One morning last spring, W was practicing his knots (because Scouts do that kind of thing when they’re bored…). He was using a long length of climbing rope, and somehow, he thought that tying one end to the couch and the other to himself was a good idea. Hold that thought….
J and I were in the kitchen having a conversation about the day. We were preparing to do some community service, and we were reminiscing about previous experiences at this same site in years past. I had started my breakfast, but as usual, I had twenty-five different projects I was also tending, including the laundry in the basement.
W kept calling to me, wanting me to know just how far (or not) he was able to stray from the couch. He was, quite literally, on a relatively short leash.
I popped a bagel in the toaster, cracked two eggs in a pan, and took a quick trip upstairs to gather laundry. When I returned, the bagel popped up, and I removed it from the toaster. However, because the bagel was frozen when I put it in, one particular part just didn’t seem to be done, so I pushed it back down. I didn’t plan to leave it for the entire toasting cycle. I flipped the eggs and went down to drop the sheets in the laundry room. I started the washing machine, poured in the detergent, and added the sheets.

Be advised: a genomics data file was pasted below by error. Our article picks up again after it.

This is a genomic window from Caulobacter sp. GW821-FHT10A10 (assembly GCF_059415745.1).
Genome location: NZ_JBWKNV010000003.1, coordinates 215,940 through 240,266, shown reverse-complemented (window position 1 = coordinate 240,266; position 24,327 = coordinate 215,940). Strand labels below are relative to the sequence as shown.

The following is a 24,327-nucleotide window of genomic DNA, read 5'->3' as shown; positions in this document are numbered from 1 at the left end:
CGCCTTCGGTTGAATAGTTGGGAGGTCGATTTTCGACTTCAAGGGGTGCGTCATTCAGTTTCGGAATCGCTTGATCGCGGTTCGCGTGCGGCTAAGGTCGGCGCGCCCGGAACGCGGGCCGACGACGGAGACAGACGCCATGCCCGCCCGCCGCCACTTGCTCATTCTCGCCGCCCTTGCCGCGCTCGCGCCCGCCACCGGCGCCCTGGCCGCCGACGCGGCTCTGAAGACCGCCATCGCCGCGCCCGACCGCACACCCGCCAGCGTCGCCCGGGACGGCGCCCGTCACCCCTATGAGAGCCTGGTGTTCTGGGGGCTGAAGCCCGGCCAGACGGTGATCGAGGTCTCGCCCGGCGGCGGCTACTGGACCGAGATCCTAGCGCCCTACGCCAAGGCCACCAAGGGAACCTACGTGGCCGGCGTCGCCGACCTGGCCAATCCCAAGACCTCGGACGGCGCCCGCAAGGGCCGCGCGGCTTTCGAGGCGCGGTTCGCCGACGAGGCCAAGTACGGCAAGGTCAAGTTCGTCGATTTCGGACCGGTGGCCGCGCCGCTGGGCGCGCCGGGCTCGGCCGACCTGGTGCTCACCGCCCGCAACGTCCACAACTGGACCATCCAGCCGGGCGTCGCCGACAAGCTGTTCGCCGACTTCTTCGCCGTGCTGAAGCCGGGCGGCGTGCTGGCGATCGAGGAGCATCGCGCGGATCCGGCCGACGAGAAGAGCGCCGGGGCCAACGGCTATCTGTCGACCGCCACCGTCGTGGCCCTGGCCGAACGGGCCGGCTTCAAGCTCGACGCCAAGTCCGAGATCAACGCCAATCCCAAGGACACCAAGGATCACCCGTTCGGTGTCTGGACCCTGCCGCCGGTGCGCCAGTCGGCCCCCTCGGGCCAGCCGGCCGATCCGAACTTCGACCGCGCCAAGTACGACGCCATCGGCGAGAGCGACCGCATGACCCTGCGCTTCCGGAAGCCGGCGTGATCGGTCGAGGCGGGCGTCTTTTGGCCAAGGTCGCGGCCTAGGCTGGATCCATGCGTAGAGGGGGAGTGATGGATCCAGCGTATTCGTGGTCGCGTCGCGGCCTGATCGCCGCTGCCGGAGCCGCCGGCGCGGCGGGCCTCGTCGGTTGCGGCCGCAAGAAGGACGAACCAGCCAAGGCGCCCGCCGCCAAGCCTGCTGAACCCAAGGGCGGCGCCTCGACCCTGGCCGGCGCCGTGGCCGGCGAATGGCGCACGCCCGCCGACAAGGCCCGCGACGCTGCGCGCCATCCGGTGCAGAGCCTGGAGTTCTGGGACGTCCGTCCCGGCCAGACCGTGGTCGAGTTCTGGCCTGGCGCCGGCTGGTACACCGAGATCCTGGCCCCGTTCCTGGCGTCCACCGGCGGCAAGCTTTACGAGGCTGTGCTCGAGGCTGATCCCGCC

When I got to the top of the stairs, W made sure I saw his knots as I walked through the living room. “Nice!” I complimented as I gave him the thumbs up.
The acrid smell of burning toast hit my nose just as the smoke detector screamed a piercing bleep. Darn! My first thought came through the screaming of the smoke detector. A good bagel, ruined!
But then from the other room, interspersed with the beeps, I heard a small, pathetic, voice. “Help? Help me!”
And then a splay of laughter erupted from the child who had tied himself to the couch. Clearly, he had approached this knot-tying activity with a false sense of security. Because after all, what if…?
I looked at J and tipped my head, indicating our escape through the door. She smiled in conspiracy. We took off running out the front door (safety first, you know) where we stood on the front walkway laughing so hard we were doubled over. The bleeping of the smoke detector stopped as abruptly as it had begun. We were deeply amused with ourselves and the situation.
Back in the house, W remained in the living room, expertly tied to the leg of the couch. He, too, was laughing. Of all the times that the smoke detector could have gone off, it happened when he was unable to leave his spot in the living room.
Of course, if it had been a real emergency, I would have grabbed the scissors and cut him free from the couch before I ran out the door. He would have been mad, initially, that I had ruined his rope, but he would have been grateful that I had saved his life.
Burnt toast, however, does not constitute a real emergency, but a valuable lesson was learned that day. The thought of tying oneself to the couch to practice knots… maybe that’s not such a good idea.